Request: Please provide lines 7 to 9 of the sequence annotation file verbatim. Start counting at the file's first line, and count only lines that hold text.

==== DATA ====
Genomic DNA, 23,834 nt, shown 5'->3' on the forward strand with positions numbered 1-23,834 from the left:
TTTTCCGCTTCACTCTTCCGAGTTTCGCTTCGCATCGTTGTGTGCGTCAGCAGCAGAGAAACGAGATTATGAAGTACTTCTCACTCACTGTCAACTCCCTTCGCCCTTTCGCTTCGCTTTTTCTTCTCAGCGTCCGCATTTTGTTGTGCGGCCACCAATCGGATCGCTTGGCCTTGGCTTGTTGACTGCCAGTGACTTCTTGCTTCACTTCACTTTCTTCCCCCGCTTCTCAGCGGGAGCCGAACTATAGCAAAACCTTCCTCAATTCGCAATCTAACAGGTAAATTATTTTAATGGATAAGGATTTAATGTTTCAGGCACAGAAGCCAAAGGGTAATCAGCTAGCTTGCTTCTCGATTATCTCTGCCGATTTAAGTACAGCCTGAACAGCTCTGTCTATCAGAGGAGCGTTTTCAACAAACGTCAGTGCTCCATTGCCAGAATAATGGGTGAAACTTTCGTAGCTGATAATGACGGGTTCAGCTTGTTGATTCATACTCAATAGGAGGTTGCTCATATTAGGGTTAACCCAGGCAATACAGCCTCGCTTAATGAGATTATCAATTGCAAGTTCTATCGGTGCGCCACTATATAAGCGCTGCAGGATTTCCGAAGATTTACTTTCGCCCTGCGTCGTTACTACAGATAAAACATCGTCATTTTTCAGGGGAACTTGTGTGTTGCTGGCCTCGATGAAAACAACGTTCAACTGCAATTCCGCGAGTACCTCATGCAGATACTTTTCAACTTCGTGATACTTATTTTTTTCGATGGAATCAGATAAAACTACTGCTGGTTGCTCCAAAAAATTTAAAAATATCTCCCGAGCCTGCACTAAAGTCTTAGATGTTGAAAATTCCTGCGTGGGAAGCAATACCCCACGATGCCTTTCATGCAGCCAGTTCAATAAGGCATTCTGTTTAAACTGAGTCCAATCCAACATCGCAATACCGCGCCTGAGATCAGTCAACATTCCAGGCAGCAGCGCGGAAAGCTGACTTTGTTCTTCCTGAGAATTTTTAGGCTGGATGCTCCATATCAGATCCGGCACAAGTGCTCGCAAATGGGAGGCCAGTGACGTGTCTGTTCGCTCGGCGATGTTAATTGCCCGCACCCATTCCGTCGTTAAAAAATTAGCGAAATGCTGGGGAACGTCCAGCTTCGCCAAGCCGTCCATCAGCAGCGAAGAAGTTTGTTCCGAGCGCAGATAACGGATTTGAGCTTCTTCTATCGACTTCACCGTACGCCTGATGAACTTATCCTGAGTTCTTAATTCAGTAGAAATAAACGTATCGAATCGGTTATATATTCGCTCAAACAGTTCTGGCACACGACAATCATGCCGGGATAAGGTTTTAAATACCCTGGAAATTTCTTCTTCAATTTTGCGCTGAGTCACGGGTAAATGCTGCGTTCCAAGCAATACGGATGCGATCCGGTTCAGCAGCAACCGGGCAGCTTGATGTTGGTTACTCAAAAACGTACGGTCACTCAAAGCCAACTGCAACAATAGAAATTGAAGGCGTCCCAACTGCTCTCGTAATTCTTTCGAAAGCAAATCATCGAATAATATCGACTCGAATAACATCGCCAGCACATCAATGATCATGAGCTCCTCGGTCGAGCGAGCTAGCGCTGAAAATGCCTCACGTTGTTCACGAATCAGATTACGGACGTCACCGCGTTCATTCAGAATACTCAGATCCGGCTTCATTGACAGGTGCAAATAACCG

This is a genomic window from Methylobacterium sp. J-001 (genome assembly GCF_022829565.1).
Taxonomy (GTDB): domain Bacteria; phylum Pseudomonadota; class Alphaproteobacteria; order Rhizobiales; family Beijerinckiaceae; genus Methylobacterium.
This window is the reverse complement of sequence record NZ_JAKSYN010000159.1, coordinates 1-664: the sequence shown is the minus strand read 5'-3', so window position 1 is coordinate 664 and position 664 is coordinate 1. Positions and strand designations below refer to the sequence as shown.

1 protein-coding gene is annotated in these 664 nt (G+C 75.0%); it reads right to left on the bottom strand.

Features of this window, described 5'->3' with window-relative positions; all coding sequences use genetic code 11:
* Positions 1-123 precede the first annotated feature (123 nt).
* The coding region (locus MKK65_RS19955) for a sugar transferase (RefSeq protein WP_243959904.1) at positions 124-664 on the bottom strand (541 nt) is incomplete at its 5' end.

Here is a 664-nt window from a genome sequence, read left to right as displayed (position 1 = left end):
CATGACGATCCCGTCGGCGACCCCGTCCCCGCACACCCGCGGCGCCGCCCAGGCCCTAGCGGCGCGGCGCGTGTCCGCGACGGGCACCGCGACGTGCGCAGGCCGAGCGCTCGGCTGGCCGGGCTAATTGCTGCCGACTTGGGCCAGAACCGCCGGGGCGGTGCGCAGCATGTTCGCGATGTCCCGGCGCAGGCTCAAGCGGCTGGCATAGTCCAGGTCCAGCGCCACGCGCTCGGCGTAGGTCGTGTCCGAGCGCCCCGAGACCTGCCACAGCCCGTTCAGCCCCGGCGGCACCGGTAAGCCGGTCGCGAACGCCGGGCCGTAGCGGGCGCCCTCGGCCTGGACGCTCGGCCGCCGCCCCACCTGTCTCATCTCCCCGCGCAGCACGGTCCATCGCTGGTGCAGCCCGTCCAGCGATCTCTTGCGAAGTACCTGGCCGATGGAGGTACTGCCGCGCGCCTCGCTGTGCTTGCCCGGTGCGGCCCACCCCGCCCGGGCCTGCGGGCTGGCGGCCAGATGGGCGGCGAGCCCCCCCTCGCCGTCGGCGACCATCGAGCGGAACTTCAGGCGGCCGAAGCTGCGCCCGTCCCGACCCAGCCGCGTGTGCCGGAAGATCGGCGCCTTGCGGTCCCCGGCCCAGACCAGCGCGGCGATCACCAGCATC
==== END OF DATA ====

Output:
Features of this window, described 5'->3' with window-relative positions; all coding sequences use genetic code 11:
* Positions 1-123 precede the first annotated feature (123 nt).
* The coding region (locus MKK65_RS19955) for a sugar transferase (RefSeq protein WP_243959904.1) at positions 124-664 on the bottom strand (541 nt) is incomplete at its 5' end.